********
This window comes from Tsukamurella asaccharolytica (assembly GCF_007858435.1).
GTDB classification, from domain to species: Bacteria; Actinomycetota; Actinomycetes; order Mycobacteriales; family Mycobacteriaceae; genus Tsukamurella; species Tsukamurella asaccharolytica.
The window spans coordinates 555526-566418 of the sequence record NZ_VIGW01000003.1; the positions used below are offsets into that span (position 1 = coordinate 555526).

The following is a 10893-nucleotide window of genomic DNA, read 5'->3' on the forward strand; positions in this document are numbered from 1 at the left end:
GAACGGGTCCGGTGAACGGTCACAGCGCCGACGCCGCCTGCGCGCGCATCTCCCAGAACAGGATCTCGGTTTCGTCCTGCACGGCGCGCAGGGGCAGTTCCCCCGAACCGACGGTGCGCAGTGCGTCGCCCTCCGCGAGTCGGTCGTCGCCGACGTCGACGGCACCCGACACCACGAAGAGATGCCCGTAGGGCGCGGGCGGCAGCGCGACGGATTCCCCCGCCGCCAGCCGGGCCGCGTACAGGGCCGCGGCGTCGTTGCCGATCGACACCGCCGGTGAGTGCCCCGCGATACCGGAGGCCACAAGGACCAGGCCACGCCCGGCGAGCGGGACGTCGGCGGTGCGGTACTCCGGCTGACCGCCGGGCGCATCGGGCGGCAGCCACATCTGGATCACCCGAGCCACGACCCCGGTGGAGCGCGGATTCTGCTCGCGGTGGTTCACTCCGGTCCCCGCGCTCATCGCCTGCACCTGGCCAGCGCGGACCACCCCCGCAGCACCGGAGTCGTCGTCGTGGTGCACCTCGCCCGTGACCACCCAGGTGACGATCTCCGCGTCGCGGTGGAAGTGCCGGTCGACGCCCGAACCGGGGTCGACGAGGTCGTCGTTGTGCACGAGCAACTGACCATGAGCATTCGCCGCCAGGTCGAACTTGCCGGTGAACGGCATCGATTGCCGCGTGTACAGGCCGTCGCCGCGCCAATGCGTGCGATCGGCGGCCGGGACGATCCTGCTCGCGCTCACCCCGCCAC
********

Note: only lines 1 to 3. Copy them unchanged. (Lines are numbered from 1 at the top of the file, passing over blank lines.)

This window comes from Tsukamurella asaccharolytica (assembly GCF_007858435.1).
GTDB classification, from domain to species: Bacteria; Actinomycetota; Actinomycetes; order Mycobacteriales; family Mycobacteriaceae; genus Tsukamurella; species Tsukamurella asaccharolytica.
The window spans coordinates 555526-566418 of the sequence record NZ_VIGW01000003.1; the positions used below are offsets into that span (position 1 = coordinate 555526).